Tausch also got a case of the freshmen jitters in his first FG attempt as well. While at the time it was easy to shake off, those 3 points sure would’ve helped late in the game.

No Focus?

Probably the most disturbing thing that came out of this game though occurred via post-game comments by Eric Olsen:

Center Eric Olsen said he saw problems as early as last Tuesday, and told the team that after the game.

“I told them, ‘Reflect back on practice.’ We had a little bit of a sloppy practice on Tuesday and even on Wednesday. I think that translates into the game. We had a bunch of penalties that really hurt us in key moments. I think it just goes right back to early practice,” he said.

The team wasn’t focused enough at practice last week, Olsen said.

“I think guys kind of ease their mind, trying to survive practice, just get through it. It’s just another practice. But we’ve got to use every rep in practice as a way to get better. Obviously it translates directly into the game,” he said. “It’s painful because we know what we can do this year.”

Which really begs two questions: First, was everyone getting big heads and a bad case of overconfidence? And second, why in the world does no team leader step up and say something before the game and instead light a fire under everyone during practice?

I would like to think such a problem would be readily noticeable to the team leaders, but apparently that wasn’t the case at all. To extend on this point, where were the coaches crawling all over the team when focus wasn’t being had?

There are times getting a slice of humble pie can be good for a team, but there are also times when you can very much avoid ever having a slice served to you. From Olsen’s quotes, it seems like this issue could’ve been readily avoided.

The lack of focus most definitely showed throughout the game though. 18 penalties for 150 yards is absolutely inexcusable no matter how bad you think the refs are (just as reference Michigan had 10 for 90 yards, they were getting flagged as well). Mental lapses like that is what causes you to lose a football game in which you win the time of possession and overall yardage battles.

Seeing ND’s first turnover in their first drive in the second half wasn’t such a great sight either. That shoots yourself completely in the foot and the Irish seemed to have loads of trouble recovering as the third quarter was simply awful.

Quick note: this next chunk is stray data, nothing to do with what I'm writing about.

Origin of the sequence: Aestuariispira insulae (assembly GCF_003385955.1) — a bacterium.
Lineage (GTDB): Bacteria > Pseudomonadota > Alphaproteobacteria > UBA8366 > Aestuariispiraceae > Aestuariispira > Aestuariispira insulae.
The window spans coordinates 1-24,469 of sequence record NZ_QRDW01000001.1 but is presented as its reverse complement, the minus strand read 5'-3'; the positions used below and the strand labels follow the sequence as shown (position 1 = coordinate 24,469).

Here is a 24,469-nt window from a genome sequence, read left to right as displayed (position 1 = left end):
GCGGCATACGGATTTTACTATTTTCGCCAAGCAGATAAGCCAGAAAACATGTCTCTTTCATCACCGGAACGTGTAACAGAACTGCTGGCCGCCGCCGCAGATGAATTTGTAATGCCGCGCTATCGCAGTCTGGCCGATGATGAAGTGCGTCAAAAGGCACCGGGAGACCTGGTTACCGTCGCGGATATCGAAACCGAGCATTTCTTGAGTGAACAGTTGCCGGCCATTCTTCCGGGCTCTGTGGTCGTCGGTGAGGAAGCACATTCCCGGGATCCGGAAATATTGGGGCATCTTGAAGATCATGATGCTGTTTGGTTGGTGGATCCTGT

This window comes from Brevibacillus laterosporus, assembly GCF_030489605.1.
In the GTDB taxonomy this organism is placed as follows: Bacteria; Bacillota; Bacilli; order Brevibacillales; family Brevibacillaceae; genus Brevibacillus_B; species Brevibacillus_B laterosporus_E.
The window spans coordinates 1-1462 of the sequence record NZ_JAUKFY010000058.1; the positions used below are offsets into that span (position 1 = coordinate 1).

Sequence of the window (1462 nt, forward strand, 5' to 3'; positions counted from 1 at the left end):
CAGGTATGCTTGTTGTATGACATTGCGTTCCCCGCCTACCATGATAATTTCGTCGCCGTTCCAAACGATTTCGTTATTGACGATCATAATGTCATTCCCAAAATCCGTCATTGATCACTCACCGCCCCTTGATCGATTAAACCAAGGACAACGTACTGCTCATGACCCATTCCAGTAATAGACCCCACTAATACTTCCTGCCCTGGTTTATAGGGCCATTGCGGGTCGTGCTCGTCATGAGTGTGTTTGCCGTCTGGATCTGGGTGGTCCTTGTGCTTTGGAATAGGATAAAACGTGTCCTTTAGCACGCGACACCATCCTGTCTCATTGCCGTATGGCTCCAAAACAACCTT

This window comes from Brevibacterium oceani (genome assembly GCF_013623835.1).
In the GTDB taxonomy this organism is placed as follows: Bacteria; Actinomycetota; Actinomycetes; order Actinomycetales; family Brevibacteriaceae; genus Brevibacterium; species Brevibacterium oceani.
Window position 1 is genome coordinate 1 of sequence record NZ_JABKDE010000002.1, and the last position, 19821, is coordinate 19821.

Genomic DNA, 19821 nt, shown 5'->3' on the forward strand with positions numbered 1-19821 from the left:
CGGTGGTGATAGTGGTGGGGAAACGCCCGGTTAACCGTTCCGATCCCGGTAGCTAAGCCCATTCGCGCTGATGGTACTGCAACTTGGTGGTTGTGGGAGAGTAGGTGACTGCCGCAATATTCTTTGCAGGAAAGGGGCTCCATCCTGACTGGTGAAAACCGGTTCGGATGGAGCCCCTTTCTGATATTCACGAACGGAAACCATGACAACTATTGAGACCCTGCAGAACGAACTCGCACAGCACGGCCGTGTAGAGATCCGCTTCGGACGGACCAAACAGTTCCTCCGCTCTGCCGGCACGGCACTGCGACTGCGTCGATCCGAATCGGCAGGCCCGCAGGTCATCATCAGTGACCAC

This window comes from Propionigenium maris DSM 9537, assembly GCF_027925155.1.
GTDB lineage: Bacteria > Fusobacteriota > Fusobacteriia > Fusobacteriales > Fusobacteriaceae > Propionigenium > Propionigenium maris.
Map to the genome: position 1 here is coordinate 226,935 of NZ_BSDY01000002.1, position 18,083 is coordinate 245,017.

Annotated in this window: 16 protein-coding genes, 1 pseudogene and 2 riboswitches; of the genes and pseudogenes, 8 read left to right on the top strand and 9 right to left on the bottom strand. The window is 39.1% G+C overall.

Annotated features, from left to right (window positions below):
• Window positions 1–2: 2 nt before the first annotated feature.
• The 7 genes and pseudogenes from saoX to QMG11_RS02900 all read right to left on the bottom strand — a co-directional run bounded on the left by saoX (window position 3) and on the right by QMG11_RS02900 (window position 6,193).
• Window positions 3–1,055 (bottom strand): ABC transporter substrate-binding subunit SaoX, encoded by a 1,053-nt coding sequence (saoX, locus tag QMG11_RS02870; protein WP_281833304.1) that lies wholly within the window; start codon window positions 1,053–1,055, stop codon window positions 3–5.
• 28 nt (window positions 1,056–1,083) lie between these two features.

Tate also seemed to leave his hands on the sidelines on quite a few crucial passes as well.

Some Bright Spots

I need to attempt to end this entry on a somewhat positive note as there were some things that the Irish did very well.

First off, let’s start with the O-Line. Another solid performance allowing ND to have their first 100 yard rushing game by a RB since the Duke game in 2007. They also allowed zero sacks.

While the defense didn’t have their best performance in the world, they still managed to get two sacks in the game. Despite the fact Michigan adjusted well to Tenuta’s schemes in the second half, at least we are actually seeing blitzes hit home unlike last season. I have a feeling that against more traditional offenses, we will see much better results.

Even though Clausen had a couple of passes here and there that were awful decisions (often in the face of a blitz), he still passed for over 300 yards and had 3 TDs. He is far from perfect, but the progression is definitely there. If he can continue to make smart decisions with the football, he will still be a major force to recon with this season.

Looking Ahead

While my preview for the ND/MSU game will come in another day or so, I do think one point needs to be made. The Irish must use this game to rebound and rebound big. MSU has had far too much success when playing at ND and that needs to stop — especially since they are coming off of a loss to freakin’ Central Michigan. Of course if this past week isn’t enough motivation for ND to destroy MSU, this should be: